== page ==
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The Signs and Symptoms of
Hard Disk and Solid State Drive Problems

A Guide for Mac Users


Many people take hard disk drives (HDDs) and solid state drives (SSDs) for granted because they're generally extremely reliable. When problems finally occur, a user may find themselves losing critical and personal information such as financial data, years of tax returns, and personal items such as photographs, music, and documents. It's important to know the signs and symptoms of a possible drive problem because if one is developing, the user will hopefully be able to take the steps needed to minimize potential disaster.

This web page is one page in a series of  five pages, with links to the other pages included a little further down. This page will identify and classify a host of symptoms typically associated with hard disk or solid state drive problems. Unfortunately, some of the symptoms often associated with HDD or SSD problems may also be caused by other sources not necessarily related to the drive. For this reason, we're providing information on them as well to help ensure that the proper source of the problem is identified. We recommend reading through the lists of general symptoms presented below and becoming familiar with the possible sources of the problems before assuming the problem is actually a drive problem or not. You will notice that many of the symptoms may have multiple sources. If you wish to find the actual source of the problem, you may need to review more than one of the sections associated with the applicable symptoms being observed.

General Symptoms

What appears to be a drive problem may be caused by any of the following sources:

A genuine drive problem - This is self explanatory. Something is wrong with the drive.

A problem with any of the system components  - This can include problems with the cables connected to the drive, the logic board, the system supply or in the case of external drives, a problem with the supply providing power to the external drive as well as some its circuitry.

Operating system bugs or other software related problems - Once again, this is somewhat self explanatory, but it may be difficult to isolate, particularly if the problem is related to a specific component, such as a bug existing between an external drive and the operating system.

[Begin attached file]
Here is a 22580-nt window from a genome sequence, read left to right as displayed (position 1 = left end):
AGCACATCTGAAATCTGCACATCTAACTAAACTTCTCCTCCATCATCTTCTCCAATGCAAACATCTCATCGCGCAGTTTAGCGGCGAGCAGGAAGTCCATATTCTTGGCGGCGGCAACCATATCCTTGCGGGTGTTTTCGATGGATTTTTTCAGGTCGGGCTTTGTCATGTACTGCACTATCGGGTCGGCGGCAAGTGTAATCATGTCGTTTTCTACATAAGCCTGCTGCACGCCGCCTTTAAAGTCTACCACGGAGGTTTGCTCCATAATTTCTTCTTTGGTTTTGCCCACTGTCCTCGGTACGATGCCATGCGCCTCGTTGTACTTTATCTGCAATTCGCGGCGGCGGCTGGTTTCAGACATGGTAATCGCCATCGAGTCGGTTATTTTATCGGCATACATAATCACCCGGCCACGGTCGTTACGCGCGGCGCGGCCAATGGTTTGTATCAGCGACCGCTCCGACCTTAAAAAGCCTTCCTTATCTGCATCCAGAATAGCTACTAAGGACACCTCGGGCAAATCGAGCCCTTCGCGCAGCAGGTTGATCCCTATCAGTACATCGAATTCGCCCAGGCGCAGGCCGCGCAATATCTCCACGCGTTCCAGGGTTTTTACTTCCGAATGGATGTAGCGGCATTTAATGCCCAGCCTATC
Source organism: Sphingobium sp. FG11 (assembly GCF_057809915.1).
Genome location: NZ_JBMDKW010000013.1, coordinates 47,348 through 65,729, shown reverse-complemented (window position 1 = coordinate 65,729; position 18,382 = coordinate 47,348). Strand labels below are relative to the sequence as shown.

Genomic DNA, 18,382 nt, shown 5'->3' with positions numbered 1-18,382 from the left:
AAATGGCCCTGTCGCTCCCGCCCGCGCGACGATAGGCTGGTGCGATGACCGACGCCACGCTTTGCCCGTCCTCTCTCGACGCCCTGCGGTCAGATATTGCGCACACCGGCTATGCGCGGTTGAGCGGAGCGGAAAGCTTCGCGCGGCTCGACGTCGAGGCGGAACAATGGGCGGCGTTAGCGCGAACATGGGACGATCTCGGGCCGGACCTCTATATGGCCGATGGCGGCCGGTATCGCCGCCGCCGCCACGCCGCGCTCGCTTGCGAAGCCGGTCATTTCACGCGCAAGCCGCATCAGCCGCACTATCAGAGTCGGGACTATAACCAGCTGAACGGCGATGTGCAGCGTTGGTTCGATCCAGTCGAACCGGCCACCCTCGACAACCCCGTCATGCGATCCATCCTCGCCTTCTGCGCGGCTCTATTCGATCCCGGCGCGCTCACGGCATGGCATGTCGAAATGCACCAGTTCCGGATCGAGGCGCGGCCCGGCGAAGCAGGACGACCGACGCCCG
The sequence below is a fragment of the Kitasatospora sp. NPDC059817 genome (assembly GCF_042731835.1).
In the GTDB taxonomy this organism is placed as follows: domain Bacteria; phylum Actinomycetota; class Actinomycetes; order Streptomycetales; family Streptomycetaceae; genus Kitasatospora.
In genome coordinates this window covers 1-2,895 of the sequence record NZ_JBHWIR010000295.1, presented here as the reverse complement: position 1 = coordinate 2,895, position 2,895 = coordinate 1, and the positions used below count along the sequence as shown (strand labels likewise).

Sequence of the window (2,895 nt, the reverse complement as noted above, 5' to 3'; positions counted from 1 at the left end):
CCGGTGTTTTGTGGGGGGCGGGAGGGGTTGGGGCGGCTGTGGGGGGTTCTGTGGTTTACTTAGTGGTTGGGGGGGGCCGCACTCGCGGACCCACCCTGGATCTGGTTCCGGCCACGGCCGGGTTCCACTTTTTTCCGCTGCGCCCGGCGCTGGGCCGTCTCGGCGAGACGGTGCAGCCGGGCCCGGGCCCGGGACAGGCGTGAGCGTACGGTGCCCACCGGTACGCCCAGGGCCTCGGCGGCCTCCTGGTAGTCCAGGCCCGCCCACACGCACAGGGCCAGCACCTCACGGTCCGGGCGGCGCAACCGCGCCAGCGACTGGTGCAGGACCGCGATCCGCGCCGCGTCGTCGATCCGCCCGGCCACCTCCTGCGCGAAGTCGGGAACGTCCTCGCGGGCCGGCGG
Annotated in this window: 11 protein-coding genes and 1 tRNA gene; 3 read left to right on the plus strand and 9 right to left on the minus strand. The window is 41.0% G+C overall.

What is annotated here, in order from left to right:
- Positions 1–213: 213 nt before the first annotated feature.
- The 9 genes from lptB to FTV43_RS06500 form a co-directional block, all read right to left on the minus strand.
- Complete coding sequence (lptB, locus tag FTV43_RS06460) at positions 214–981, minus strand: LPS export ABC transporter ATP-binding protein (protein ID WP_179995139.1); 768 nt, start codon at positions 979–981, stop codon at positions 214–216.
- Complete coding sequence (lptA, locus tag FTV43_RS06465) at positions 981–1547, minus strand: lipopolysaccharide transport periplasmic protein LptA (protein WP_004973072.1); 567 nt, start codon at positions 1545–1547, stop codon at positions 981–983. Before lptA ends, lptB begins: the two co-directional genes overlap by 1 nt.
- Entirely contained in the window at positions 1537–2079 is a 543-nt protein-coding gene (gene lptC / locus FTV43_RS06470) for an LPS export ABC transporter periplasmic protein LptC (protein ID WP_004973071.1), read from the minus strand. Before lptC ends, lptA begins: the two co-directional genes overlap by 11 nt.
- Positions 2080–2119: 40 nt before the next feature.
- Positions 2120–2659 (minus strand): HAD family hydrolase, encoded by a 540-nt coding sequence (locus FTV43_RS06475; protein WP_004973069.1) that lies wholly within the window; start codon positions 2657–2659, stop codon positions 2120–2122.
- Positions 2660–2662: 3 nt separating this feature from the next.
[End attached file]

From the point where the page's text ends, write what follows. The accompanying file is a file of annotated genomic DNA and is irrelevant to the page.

User problems - User problems typically occur when the user is using a system in such a manner that they're causing problems that can emulate some of the symptoms associated with HDD or SSD problems.

In the set of lists provided below, we identify the typical symptoms of problems associated with the sources listed directly above. The items identified below are either real problems with an HDD or SSD, or they may be problems that emulate them. This is not an exhaustive list of every possible symptom or problem a user may encounter with a computer system, it's a list that's identifying symptoms related to HDD or SSD problems, or symptoms that exhibit behavior similar to an HDD or SSD problem.

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A genuine drive problem may have the following symptoms:


A problem with any of the system components  may have the following symptoms:


Operating system bugs or other software related problems
typically have the following symptoms:

User problems typically have the following symptoms:

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The following articles correspond to each of the possible sources of problems identified above. To gain access to each article, click on the icon to the left hand side of the brief write up. You can to navigate back to this page or any of the other pages making up this set of articles using an icon menu in the upper left hand corner of each page. The icon menu will use smaller versions of the icons shown below.

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          the Scannerz page

Drive Problems

This article will address the symptoms identified in the list above titled A genuine drive problem. This will cover problems with HDDs, SSDs, and will also identify of problems associated with external hard drives.

System Problems

System Problems

This article will address the symptoms identified in the list above titled A problem with any of the system components. System problems can include internal and external drive cables, logic board problems, supply problems, and problems with some of the system settings, to name a few. In some cases, problems of this nature may be serious, in others it may be something that needs nothing more than a specific system reset.

Software Problems

Software Problems That May Emulate Drive Problems

This article will address the symptoms identified in the list above titled Operating system bugs or other software related problems. The information will cover the most common problems of this nature in a somewhat generic nature because there are literally hundreds of thousands of applications available for Mac's, and we obviously can't identify or describe every single problem that may be present.

User Problems

User Problems

This article will address the symptoms identified in the list above titled User problems. Many people discard or ignore this article, but they shouldn't. Simple oversights, system upgrades, system changes, or operating system upgrades may present a user with problems that simply weren't present before, and yet they may lead them to think a drive problem exists when it doesn't.

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Supported Intel based systems include all variants of the MacBook, MacBook Air, MacBook Pro, iMac, Mac Pro, and Mac Mini. Supported PowerPC based systems must be running MacOS 10.5 (Leopard) and include the iBook, Power Mac, eMac, iMac, Mac Mini, and PowerBook G4 Series.